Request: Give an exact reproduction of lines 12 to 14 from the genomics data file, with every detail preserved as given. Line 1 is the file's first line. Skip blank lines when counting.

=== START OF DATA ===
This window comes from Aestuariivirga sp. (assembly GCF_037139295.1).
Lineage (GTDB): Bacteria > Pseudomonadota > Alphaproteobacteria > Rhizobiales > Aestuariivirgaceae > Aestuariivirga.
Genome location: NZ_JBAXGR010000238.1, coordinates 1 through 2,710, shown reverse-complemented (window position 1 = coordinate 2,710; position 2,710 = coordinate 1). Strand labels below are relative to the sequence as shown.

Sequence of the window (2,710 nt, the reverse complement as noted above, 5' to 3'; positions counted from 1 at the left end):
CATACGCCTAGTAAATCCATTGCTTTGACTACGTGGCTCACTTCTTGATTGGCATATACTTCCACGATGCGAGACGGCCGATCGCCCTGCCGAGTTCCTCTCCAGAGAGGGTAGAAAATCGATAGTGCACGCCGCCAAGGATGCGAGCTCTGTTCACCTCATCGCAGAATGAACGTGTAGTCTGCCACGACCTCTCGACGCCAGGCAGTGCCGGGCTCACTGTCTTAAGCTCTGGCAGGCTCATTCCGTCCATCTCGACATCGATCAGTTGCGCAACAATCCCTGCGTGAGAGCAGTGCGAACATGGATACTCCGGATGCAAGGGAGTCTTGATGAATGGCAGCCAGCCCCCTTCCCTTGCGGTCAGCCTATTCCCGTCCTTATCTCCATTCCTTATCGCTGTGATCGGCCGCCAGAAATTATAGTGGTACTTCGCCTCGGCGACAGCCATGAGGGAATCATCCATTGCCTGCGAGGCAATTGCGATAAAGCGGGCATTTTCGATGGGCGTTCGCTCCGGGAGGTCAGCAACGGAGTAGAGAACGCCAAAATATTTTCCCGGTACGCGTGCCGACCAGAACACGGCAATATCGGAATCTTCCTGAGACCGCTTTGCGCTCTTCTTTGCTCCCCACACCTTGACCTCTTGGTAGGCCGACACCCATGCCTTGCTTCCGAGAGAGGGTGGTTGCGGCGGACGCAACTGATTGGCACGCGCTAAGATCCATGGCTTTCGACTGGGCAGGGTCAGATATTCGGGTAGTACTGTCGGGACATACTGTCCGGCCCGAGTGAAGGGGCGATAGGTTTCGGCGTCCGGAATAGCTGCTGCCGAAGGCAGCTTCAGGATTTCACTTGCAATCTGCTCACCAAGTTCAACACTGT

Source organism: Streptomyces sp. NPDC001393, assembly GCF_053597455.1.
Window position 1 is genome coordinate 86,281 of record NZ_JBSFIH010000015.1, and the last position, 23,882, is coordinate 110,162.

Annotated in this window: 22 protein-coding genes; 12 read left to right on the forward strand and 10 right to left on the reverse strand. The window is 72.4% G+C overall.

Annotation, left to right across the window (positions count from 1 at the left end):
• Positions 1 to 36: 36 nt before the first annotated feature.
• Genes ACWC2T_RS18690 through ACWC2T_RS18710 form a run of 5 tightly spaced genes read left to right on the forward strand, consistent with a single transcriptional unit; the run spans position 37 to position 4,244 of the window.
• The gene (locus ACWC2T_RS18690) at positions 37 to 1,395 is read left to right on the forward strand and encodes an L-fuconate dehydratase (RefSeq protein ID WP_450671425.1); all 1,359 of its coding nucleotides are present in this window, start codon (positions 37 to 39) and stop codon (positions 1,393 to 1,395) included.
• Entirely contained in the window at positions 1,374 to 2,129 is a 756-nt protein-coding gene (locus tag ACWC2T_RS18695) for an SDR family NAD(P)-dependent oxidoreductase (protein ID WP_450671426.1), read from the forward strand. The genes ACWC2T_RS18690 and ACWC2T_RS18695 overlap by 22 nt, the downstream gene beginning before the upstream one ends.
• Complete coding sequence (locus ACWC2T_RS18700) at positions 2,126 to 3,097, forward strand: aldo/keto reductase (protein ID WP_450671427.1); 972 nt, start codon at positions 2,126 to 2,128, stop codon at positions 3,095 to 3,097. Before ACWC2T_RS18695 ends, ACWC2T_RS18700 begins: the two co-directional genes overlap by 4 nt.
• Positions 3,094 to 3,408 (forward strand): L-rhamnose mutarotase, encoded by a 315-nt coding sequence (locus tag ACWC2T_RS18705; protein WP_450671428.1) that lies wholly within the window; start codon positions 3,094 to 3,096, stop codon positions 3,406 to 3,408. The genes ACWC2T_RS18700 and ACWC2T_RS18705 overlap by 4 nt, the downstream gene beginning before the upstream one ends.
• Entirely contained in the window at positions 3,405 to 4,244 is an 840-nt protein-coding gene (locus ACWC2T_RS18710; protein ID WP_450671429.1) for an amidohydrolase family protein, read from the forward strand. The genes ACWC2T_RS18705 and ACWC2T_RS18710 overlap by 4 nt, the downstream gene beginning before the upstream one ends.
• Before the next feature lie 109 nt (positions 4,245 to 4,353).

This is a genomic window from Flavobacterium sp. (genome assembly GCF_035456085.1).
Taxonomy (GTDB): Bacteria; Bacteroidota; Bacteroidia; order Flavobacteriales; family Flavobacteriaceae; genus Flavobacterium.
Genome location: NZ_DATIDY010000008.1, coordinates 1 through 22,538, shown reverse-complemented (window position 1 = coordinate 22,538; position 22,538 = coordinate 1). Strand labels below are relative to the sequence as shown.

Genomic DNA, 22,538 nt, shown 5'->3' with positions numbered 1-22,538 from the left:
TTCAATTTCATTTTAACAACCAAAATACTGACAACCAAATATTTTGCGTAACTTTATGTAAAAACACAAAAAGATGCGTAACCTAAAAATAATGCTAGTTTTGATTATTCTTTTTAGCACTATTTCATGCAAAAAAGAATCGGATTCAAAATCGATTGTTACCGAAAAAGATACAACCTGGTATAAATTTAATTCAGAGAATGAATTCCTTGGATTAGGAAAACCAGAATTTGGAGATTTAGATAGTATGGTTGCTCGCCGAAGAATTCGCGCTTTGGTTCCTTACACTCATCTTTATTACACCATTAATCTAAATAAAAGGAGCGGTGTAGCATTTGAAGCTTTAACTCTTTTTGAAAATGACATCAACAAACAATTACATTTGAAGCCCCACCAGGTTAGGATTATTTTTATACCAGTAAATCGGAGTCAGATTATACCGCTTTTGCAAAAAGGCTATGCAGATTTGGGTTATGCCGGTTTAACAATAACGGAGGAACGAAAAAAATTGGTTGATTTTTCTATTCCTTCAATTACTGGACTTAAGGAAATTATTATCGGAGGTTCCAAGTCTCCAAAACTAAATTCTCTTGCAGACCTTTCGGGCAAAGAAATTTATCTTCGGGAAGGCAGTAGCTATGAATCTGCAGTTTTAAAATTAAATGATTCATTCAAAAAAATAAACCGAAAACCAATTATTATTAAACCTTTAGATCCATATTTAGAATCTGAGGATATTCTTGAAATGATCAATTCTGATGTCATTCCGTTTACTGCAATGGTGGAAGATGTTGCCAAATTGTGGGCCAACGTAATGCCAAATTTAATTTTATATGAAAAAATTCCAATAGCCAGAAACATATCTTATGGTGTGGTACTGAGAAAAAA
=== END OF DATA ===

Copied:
• The gene (locus ACWC2T_RS18690) at positions 37 to 1,395 is read left to right on the forward strand and encodes an L-fuconate dehydratase (RefSeq protein ID WP_450671425.1); all 1,359 of its coding nucleotides are present in this window, start codon (positions 37 to 39) and stop codon (positions 1,393 to 1,395) included.
• Entirely contained in the window at positions 1,374 to 2,129 is a 756-nt protein-coding gene (locus tag ACWC2T_RS18695) for an SDR family NAD(P)-dependent oxidoreductase (protein ID WP_450671426.1), read from the forward strand. The genes ACWC2T_RS18690 and ACWC2T_RS18695 overlap by 22 nt, the downstream gene beginning before the upstream one ends.
• Complete coding sequence (locus ACWC2T_RS18700) at positions 2,126 to 3,097, forward strand: aldo/keto reductase (protein ID WP_450671427.1); 972 nt, start codon at positions 2,126 to 2,128, stop codon at positions 3,095 to 3,097. Before ACWC2T_RS18695 ends, ACWC2T_RS18700 begins: the two co-directional genes overlap by 4 nt.